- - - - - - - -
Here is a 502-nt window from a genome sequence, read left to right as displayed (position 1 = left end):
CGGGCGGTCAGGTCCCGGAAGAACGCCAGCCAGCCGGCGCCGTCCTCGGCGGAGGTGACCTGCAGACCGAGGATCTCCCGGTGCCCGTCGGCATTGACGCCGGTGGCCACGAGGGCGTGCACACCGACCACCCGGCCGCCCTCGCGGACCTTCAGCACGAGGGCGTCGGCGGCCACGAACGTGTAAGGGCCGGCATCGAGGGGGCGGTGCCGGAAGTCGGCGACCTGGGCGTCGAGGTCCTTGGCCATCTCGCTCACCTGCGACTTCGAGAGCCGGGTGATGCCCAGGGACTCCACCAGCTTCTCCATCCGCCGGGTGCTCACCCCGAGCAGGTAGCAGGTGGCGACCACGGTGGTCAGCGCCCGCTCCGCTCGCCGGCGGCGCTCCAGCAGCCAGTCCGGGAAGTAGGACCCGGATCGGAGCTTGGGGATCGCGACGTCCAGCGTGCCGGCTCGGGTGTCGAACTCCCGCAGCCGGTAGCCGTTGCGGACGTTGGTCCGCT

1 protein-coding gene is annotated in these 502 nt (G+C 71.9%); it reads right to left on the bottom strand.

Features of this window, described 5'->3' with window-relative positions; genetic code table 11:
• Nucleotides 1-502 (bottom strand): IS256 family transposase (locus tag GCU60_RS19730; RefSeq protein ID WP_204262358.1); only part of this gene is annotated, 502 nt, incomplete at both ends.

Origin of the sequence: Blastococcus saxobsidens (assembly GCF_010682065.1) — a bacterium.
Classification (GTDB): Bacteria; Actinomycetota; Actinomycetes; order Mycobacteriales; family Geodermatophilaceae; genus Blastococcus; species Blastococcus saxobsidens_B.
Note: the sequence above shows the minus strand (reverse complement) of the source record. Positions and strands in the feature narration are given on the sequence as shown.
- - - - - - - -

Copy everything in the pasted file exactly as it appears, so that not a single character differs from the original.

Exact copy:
Here is a 502-nt window from a genome sequence, read left to right as displayed (position 1 = left end):
CGGGCGGTCAGGTCCCGGAAGAACGCCAGCCAGCCGGCGCCGTCCTCGGCGGAGGTGACCTGCAGACCGAGGATCTCCCGGTGCCCGTCGGCATTGACGCCGGTGGCCACGAGGGCGTGCACACCGACCACCCGGCCGCCCTCGCGGACCTTCAGCACGAGGGCGTCGGCGGCCACGAACGTGTAAGGGCCGGCATCGAGGGGGCGGTGCCGGAAGTCGGCGACCTGGGCGTCGAGGTCCTTGGCCATCTCGCTCACCTGCGACTTCGAGAGCCGGGTGATGCCCAGGGACTCCACCAGCTTCTCCATCCGCCGGGTGCTCACCCCGAGCAGGTAGCAGGTGGCGACCACGGTGGTCAGCGCCCGCTCCGCTCGCCGGCGGCGCTCCAGCAGCCAGTCCGGGAAGTAGGACCCGGATCGGAGCTTGGGGATCGCGACGTCCAGCGTGCCGGCTCGGGTGTCGAACTCCCGCAGCCGGTAGCCGTTGCGGACGTTGGTCCGCT

1 protein-coding gene is annotated in these 502 nt (G+C 71.9%); it reads right to left on the bottom strand.

Features of this window, described 5'->3' with window-relative positions; genetic code table 11:
• Nucleotides 1-502 (bottom strand): IS256 family transposase (locus tag GCU60_RS19730; RefSeq protein ID WP_204262358.1); only part of this gene is annotated, 502 nt, incomplete at both ends.

Origin of the sequence: Blastococcus saxobsidens (assembly GCF_010682065.1) — a bacterium.
Classification (GTDB): Bacteria; Actinomycetota; Actinomycetes; order Mycobacteriales; family Geodermatophilaceae; genus Blastococcus; species Blastococcus saxobsidens_B.
Note: the sequence above shows the minus strand (reverse complement) of the source record. Positions and strands in the feature narration are given on the sequence as shown.